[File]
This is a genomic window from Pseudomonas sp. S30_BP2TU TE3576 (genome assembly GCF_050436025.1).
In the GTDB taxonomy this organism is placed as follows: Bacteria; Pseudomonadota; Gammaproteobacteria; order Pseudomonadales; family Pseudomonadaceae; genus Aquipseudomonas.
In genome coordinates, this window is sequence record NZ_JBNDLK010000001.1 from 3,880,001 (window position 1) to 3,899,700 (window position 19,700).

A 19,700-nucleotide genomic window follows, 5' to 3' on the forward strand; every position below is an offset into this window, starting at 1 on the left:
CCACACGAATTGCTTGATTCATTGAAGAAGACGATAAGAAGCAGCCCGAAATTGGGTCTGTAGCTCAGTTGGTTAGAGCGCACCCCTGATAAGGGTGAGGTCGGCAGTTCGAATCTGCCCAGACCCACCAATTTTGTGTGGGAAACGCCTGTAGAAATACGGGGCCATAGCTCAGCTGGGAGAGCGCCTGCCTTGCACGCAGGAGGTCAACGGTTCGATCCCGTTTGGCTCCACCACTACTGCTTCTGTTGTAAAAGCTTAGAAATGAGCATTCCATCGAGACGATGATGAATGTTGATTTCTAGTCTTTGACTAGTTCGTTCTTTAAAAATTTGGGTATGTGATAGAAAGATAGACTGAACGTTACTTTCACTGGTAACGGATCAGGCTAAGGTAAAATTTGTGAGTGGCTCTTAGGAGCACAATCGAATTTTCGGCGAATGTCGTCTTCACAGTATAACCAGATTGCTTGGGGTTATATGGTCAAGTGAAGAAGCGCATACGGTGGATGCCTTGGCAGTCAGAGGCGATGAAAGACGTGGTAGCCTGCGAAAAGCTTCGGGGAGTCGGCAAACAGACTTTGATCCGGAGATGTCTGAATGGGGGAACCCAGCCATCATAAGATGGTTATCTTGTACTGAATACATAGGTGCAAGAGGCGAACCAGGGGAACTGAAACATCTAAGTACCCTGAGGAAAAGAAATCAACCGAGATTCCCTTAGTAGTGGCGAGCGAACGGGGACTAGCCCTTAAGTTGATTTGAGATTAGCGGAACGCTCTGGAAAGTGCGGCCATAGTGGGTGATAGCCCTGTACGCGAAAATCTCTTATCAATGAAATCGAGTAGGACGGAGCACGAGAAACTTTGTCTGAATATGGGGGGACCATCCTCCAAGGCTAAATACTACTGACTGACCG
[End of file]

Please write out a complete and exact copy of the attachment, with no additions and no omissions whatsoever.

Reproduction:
This is a genomic window from Pseudomonas sp. S30_BP2TU TE3576 (genome assembly GCF_050436025.1).
In the GTDB taxonomy this organism is placed as follows: Bacteria; Pseudomonadota; Gammaproteobacteria; order Pseudomonadales; family Pseudomonadaceae; genus Aquipseudomonas.
In genome coordinates, this window is sequence record NZ_JBNDLK010000001.1 from 3,880,001 (window position 1) to 3,899,700 (window position 19,700).

A 19,700-nucleotide genomic window follows, 5' to 3' on the forward strand; every position below is an offset into this window, starting at 1 on the left:
CCACACGAATTGCTTGATTCATTGAAGAAGACGATAAGAAGCAGCCCGAAATTGGGTCTGTAGCTCAGTTGGTTAGAGCGCACCCCTGATAAGGGTGAGGTCGGCAGTTCGAATCTGCCCAGACCCACCAATTTTGTGTGGGAAACGCCTGTAGAAATACGGGGCCATAGCTCAGCTGGGAGAGCGCCTGCCTTGCACGCAGGAGGTCAACGGTTCGATCCCGTTTGGCTCCACCACTACTGCTTCTGTTGTAAAAGCTTAGAAATGAGCATTCCATCGAGACGATGATGAATGTTGATTTCTAGTCTTTGACTAGTTCGTTCTTTAAAAATTTGGGTATGTGATAGAAAGATAGACTGAACGTTACTTTCACTGGTAACGGATCAGGCTAAGGTAAAATTTGTGAGTGGCTCTTAGGAGCACAATCGAATTTTCGGCGAATGTCGTCTTCACAGTATAACCAGATTGCTTGGGGTTATATGGTCAAGTGAAGAAGCGCATACGGTGGATGCCTTGGCAGTCAGAGGCGATGAAAGACGTGGTAGCCTGCGAAAAGCTTCGGGGAGTCGGCAAACAGACTTTGATCCGGAGATGTCTGAATGGGGGAACCCAGCCATCATAAGATGGTTATCTTGTACTGAATACATAGGTGCAAGAGGCGAACCAGGGGAACTGAAACATCTAAGTACCCTGAGGAAAAGAAATCAACCGAGATTCCCTTAGTAGTGGCGAGCGAACGGGGACTAGCCCTTAAGTTGATTTGAGATTAGCGGAACGCTCTGGAAAGTGCGGCCATAGTGGGTGATAGCCCTGTACGCGAAAATCTCTTATCAATGAAATCGAGTAGGACGGAGCACGAGAAACTTTGTCTGAATATGGGGGGACCATCCTCCAAGGCTAAATACTACTGACTGACCG